In this post, we cover everything you need to know about Disney’s Typhoon Lagoon Water Park, one of two Disney-operated water parks at Walt Disney World Resort. We start with some basics, including theme, if/when/how to visit, crowds, and weather.
From there, we get to the heart of things—our Typhoon Lagoon Rides Guide, Rides Ranking, and One-Day Itinerary. Then we cover food & drink and up-charges (including cabanas and surfing). We close with a lengthy discussion of prices and ticket options. We save that for last because it’s detailed, but really dry and not relevant to everyone.
Before we go on, you should know that much of this post is identical to our Blizzard Beach guide. Obviously things like rides, restaurants, and itineraries change, but our general planning tips are going to be the same for both water parks. If you’d like to see the parks compared, we have a post comparing Blizzard Beach vs. Typhoon Lagoon.
Typhoon Lagoon Basics
Typhoon Lagoon is one of two Disney-operated water parks at Walt Disney World (the other is Blizzard Beach). It is located near Disney Springs. Typhoon Lagoon has twelve attractions, ten restaurants / snack stands / bars, and one store.
Water parks not included as an option on standard 1 park per day tickets or Disney World park hopper tickets—those only work at the four theme parks. It is included on park hopper plus tickets. The water parks also sell one-day tickets (Adult - $73.49, Child - $67.10) that allow access to both parks and annual passes. The water parks are included only in the highest level of Disney World annual pass—the platinum plus pass. We cover ticket options in detail at the very end of this post.
Typhoon Lagoon Theming and Layout
The theme of Typhoon Lagoon is that the island was a tropical paradise that eventually developed into a small resort destination—Placid Palms Resort. One fateful day, a typhoon threw all manner of ships, surf boards, submarines, and everything else across the island. This “redecorating” transformed the resort island into Typhoon Lagoon.
The centerpiece of the park is the Miss Tilly ship, which sits atop Mount Mayday. Every 30 minutes, the mountain shoots a geyser straight through the ship (it’s a bit unremarkable).
While not quite as good as the theme parks, the theming is still worth taking in. A full lap around the park is about 1/2 a mile, or a 10-minute walk. Take thirty minutes to really soak in the detail.
Typhoon Lagoon has a simple circular layout. The center is the Surf Pool with its beaches, and around that is the lazy river, Castaway Creek. Around most of the park, you can walk along an “inner” or “outer” path on either side of Castaway Creek, with six bridges connecting the paths. Around the outside of Castaway Creek are all the attractions and restaurants.
When you enter the water park, you have a short path before you reach Singapore Sal’s—the main store. That’s also where you’ll find lockers, changing rooms, and the ATM. From there, you can go left (clockwise) or right (counter-clockwise). We cover suggested itineraries later in this post.
Typhoon Lagoon Annual Refurbishment & Operational Dates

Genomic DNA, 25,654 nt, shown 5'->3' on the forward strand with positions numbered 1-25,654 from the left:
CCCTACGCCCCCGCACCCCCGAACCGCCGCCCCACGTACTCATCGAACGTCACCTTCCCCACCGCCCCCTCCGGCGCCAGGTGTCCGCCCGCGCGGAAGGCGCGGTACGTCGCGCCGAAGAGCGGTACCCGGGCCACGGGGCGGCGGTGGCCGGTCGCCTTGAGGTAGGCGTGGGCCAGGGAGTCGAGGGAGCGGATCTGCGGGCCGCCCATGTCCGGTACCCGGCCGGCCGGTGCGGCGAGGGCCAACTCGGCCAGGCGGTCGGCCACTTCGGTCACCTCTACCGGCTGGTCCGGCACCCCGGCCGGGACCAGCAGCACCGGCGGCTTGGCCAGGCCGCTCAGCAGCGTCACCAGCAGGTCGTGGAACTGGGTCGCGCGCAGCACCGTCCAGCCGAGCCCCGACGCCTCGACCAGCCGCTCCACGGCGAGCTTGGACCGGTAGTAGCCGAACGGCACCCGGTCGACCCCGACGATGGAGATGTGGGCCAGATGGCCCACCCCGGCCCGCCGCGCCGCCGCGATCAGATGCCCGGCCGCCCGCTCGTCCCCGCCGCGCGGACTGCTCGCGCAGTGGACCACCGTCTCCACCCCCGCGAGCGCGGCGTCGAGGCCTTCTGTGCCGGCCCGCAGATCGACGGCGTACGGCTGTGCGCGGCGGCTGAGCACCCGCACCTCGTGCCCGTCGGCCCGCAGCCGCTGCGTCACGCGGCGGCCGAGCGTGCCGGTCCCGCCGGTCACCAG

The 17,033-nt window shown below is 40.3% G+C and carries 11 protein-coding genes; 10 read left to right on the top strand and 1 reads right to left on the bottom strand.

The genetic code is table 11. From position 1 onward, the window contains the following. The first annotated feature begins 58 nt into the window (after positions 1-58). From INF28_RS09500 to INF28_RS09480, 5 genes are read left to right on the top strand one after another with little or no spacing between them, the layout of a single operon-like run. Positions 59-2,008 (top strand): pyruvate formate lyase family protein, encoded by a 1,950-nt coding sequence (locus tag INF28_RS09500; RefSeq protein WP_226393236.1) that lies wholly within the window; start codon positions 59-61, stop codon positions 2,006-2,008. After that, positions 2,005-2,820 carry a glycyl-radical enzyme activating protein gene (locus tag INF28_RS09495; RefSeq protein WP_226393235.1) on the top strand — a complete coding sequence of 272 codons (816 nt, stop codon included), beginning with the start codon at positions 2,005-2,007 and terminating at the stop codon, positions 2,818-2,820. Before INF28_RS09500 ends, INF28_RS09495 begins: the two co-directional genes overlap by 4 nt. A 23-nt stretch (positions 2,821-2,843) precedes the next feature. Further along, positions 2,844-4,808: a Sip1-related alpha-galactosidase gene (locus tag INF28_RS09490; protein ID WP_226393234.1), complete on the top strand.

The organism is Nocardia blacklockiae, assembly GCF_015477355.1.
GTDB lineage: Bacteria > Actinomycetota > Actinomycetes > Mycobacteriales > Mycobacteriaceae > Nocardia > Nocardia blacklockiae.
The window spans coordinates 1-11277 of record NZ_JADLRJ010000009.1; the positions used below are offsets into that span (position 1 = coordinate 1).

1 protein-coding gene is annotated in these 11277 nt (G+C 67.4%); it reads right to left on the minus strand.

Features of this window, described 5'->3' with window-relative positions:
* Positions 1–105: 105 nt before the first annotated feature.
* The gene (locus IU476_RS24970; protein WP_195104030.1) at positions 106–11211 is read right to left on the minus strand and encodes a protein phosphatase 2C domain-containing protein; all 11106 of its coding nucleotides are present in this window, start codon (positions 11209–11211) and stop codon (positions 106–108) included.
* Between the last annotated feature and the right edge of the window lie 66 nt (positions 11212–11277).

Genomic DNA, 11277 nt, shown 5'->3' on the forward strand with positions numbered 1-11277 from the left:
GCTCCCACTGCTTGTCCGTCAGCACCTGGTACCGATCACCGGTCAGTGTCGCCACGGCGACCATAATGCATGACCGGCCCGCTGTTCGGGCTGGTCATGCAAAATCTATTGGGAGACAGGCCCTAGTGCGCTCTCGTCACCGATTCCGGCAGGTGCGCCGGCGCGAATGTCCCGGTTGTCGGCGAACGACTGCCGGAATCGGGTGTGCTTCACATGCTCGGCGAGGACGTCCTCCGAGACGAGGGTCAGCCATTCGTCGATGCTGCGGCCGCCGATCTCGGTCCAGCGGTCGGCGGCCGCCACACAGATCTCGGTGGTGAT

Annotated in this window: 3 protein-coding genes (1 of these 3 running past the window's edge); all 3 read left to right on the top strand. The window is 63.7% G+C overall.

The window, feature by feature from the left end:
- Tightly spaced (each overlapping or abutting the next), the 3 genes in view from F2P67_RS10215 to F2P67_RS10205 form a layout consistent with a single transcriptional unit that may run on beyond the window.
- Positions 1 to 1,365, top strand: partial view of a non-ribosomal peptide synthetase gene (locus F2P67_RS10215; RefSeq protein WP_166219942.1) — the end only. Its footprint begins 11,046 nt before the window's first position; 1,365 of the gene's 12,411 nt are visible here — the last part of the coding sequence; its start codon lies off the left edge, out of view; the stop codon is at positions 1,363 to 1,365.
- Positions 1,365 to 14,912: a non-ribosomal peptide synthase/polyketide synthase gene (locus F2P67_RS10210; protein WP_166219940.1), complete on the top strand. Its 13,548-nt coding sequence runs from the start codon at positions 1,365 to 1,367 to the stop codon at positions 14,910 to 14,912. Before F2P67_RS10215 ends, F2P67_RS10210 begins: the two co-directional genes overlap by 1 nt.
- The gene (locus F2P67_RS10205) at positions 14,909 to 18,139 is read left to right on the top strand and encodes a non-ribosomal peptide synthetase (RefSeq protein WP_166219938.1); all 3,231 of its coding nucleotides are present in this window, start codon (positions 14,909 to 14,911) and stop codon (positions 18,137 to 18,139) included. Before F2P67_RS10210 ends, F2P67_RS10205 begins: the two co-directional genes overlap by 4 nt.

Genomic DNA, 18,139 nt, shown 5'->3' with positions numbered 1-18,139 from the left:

Both of Disney World’s water parks operate on a seasonal schedule with a lengthy refurbishment period during colder weather. Weather permitting, every day of the year has at least one park open, and both are open from (roughly) March through October.
In 2019, Typhoon Lagoon will be closed January 6 through March 16, reopening March 17. It is expected to remain open the remainder of the year, though there’s always a chance it swaps refurbishments with Blizzard Beach and closes during Fall.
Weather and Typhoon Lagoon
Because all attractions are outside, thunderstorms grind the entire operation to a halt. Conversely, rain slows nothing down and the park will operate in a downpour.
Disney’s water parks do shut down for cold weather. Usually “cold” means something like highs in the 50s or lower. This is usually only a problem from November through February, and it usually happens no more than a few days a year.
Typhoon Lagoon Hours
The water park hours at Disney World vary by season. During colder months, the standard is short days of 10AM to 5PM. Longer days of 10AM to 8PM happen during the summer months. We’ve heard of earlier opens and Extra Magic Hours, but we haven’t seen them recently.
For the most part, hours and crowds level out so you won’t have high crowds and a short day to see everything. Memorial Day and Easter week are exceptions, when crowds might be high but hours still limited to seven or eight-hour days.
Should You Visit Typhoon Lagoon?
For most guests, we would say Typhoon Lagoon is a “bonus” or “extra day” activity, not a must-do. If you have park hopper plus tickets and want a day off from the grind of touring Disney’s theme parks, visiting a water park is a good option. Arrive at open if you want to get on everything with no wait, arrive midday if you’re fine seeing whatever has no wait. Basically, it’s a good alternative to a no parks day.
If you’re a first-time visitor, don’t think about Typhoon Lagoon unless your trip is six days or more. We think five days are very well spent at the theme parks instead. Obviously, if you’re a water park enthusiast, you might want to make an exception. That said, if you’re such an enthusiast, you probably need to be looking at Universal’s nearby Volcano Bay as an alternative.
Do you need a full day at Typhoon Lagoon?
You definitely do not need a full day at Typhoon Lagoon if you just want to experience what it has to offer and take an hour or two to relax. You can easily experience the entire park in a few hours if you arrive at open. If both water parks are open for, say, 10 hours, you can probably experience everything offered by both in a single day (the water park ticket covers both water parks) except on the busiest days.
Crowds at Typhoon Lagoon
We remind you first that we can’t predict the future of crowds. Moreso than the theme parks, crowds at the water parks are very weather-dependent. If the most beautiful day of a December week occurs on a Saturday, your crowds might be higher than anticipated.
If you’re looking for overall predictions of Disney World crowds, we have a post dedicated to Disney World crowd calendars. Crowds aren’t really something you need to plan around, except that you should just always plan to arrive at open to maximize your chance at getting a seat in the shade and getting your first trip on the rides done as quickly as possible.